I learned something interesting about quick timing the other day I’d like to share. I don’t have a visual example (which prevented me from posting about it before) but I thought I’d post the thought anyway before I delve into it deeper at some point. In the meantime, here’s what I got:
The time in which an action occurs stays constant, regardless of how snappy or realistic the timing is. I.e. the combination of anticipation, movement, and follow through of an action will be the same number of frames no matter how realistic or snap-cartoony of a motion it is.
Stick with me now while I give some background.
At CTN I picked up a great DVD of some old WWII instructional shorts, the Snafu series. They were made by Warner Bros. Directed by Fritz Freling, Chuck Jones, and other notables. One of the producers was Ted Geisel aka Dr. Seuss! They’re pretty entertaining (and far more risqué than your typical fare – only soldiers were going to see them so the normal kid-proof rules didn’t apply) and fun, but more importantly they have that classic WB timing and were made quick enough that the flaws in the craftsmanship help reveal the tools the animators used to put them together. They also have commentaries from Eric Goldberg amongst others that are pretty insightful.
Anyway, I was studying the shorts for the cartoony style and counting frames for the timing. In one short a Japanese soldier and Snafu are in a tree and finally see each other. They sloooowwly anticipate moving, then pop out of frame leaving behind streaks. I counted the frames for the streaks and found out that although their bodies went off-screen in a frame, the streaks stayed behind for a full 8 frames. I looked at other examples and saw the same thing – the streaks remained behind, dissolving out of view for about how much time it would’ve taken to get them off-screen quickly in a more realistic style. The more the move was anticipated, the quicker the move could be. When I counted the frames of anticipation and follow-thru for a really quick move like a salute, the streak lines caught up with the hand in what would be the normal time for a quick move in a realistic style. I was taking into account that these shorts were mostly on 2s unless it was absolutely necessary to go to 1s and comparing that to a style that would be mostly on 1s like CG. The time of the move was conserved even if the action happened too rapidly for real life.
Since the project I was working on was mostly in a cartoony style, I tried it out. Before a quick move I really anticipated it and after I did more follow through. It made my timing more snappy but kept the overall time of the actions the same as it was before. When I was directed to snap things up, it made it a lot easier to make the adjustment, almost mechanical – cut the transition time and increase the antic and follow thru.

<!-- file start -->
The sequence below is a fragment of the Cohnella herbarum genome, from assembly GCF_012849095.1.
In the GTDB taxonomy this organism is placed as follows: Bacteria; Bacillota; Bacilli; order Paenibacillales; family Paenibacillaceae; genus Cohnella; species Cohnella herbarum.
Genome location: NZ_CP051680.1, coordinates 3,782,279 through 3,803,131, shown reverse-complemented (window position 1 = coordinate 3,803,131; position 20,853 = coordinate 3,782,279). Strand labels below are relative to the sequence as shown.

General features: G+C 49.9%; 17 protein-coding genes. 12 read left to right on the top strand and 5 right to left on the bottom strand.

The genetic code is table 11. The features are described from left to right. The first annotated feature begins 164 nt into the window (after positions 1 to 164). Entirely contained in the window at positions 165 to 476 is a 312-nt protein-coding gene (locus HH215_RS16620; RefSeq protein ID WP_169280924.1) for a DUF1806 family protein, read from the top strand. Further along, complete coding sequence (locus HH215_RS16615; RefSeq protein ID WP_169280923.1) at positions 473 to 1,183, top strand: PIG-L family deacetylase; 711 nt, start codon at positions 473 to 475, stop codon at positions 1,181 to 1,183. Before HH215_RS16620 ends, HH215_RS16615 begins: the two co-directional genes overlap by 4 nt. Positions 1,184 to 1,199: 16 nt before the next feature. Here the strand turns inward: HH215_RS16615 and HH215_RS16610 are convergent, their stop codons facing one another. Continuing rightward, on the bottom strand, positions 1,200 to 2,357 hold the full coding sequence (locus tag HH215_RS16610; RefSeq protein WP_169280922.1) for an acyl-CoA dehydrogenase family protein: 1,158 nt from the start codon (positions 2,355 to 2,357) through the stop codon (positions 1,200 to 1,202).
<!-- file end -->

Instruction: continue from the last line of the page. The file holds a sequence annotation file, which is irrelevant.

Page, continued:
This was a bit of a revelation for me. I had learned off of a John K post several years ago that anticipation and follow through could actually eliminate the need for an inbetween or transition frame of any kind. He had posted an example of work from one of his animators where the character was doing a dance cycle. Basically the character had his arms in a circle and was swinging them left and right. John K was impressed with the snappy-ness and how cartoony it was. I was impressed that there was no transition frame at all – just the antic of the swing and the follow thru after.
I think this is an exciting concept, and I want to attach a scientific name to it like the Conservation of Motion, but I haven’t explored it enough yet. Just sort of buckshot brainstorming the idea, I would guess that the eye inherently understands the physics of moving from one place to another. We have an ingrained notion of gravity, mass, and inertia. I imagine this kept us alive when estimating how long it would take a predator to run across the plain and snarf down Aunt Sue. Since the eye understands it so innately, we have to give it something to follow to compensate for the impossible movement in order to make it believable. This may be why the Disney animators found out that you can’t watch an 80 minute film of cartoony animation – it breaks the rules too much to hold attention at much more than a novelty (that is, curiosity about something new) threshold which would be between 5 and 10 minutes. Some off-hand articles I’ve read about concentration and breaking up learning into digestible chunks seem to peg the time in the same 10 minute area, so I’d guess that it’s related.
Anyway, some interesting tidbits to chaw on for a while. Cheers!